Witch-Hunt: Mysteries of the Salem Witch Trials by Marc AronsonSalem, Massachusetts, 1692. In a plain meetinghouse a woman stands before her judges. The accusers, girls and young women, are fervent and overexcited. The accused is a poor, unpopular woman who had her first child before she was married. As the trial proceeds the girls begin to wail, tear their clothing, and scream that the woman is hurting them. Some of them expose wounds to the horrified onlookers, holding out the pins that have stabbed them -- pins that appeared as if by magic. Are they acting or are they really tormented by an unseen evil? Whatever the cause, the nightmare has begun: The witch trials will eventually claim twenty-five lives, shatter the community, and forever shape the American social conscience.
A Brief History of the Salem Witch Trials
One accused person lived in Salisbury, one in Amesbury, six in Haverhill, and a whopping 45 in Andover, which is where some of the preliminary hearings were held. Some scholars go as far as to claim that the trials were the moment when our early theocratic government crumbled, and the notion of separation of church and state was born. One: PTSD may have been a factor. These unfortunate girls had seen their families brutally murdered during the conflicts. Two: Middle-aged women were at most risk for being accused of witchcraft.
All rights reserved. These trials happened in Salem, Massachusetts, during the winter and spring of When it was all over, suspects, both men and women, were tried as witches. Nineteen were executed by hanging. One was pressed to death by heavy stones.
Partly, this is because we now know that virtually anyone could be accused of witchcraft for no reason at all and sentenced to death with no proof at all. A doctor decided they had been cursed by a witch, a conclusion that the little girls went along with. Little did they know, this conclusion of theirs would change history. And so the first three accused witches -- Sarah Goode, Sarah Osborne, and an Indian slave from Barbados named Tituba -- were charged with practicing witchcraft on the cousins. Following their accusations, more and more people became "afflicted," and more and more people were accused, jailed, tried, and punished for being witches.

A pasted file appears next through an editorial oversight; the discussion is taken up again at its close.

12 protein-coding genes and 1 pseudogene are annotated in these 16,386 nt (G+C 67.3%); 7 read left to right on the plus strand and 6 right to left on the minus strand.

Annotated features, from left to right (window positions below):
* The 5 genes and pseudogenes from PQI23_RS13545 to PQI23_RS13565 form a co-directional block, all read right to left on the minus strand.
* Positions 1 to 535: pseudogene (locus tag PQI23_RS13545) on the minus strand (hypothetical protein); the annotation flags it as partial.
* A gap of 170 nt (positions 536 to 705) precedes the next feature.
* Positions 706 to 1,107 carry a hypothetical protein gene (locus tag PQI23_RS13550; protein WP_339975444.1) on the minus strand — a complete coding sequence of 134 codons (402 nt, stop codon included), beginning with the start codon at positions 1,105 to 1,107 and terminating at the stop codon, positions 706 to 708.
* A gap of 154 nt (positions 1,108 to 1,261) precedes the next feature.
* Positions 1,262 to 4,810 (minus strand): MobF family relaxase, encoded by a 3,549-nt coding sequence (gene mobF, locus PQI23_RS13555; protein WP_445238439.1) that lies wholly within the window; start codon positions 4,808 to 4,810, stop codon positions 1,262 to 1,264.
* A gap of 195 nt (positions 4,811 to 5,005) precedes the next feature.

The Salem witch trials of the late 17th century were a formative episode in America's . An important minister in Boston named Increase Mather was one of these.
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2. Was is really against the law to be a witch?
It's almost Halloween yay! There are many mangled myths and mixed-up misconceptions flying around about the Salem witch trials. So we took it upon ourselves to throw away the broomsticks and the black cats and get some straight answers.
Here are 42 wicked facts about the Salem witch trials. Just when did the Salem witch trials take place in the timeline of American history? They began in , a full 73 years before the start of the American Revolution and some 40 years before George Washington was even born. When all was said and done, 25 people lost their lives because of the trials. Two of the casualties were babies. Which, yes, is a little ironic.
Add in the numerous films and television series that reference Salem, and things get even more distorted. Being burned at the stake was an occasionally used method of execution in Europe, when one was convicted of witchcraft, but was generally reserved for those who refused to repent of their sins. No one in America has ever been put to death this way. Instead, in , hanging was the preferred form of punishment. Twenty people were put to death in Salem for the crime of witchcraft. Nineteen were hanged, and one—elderly Giles Corey—pressed to death.
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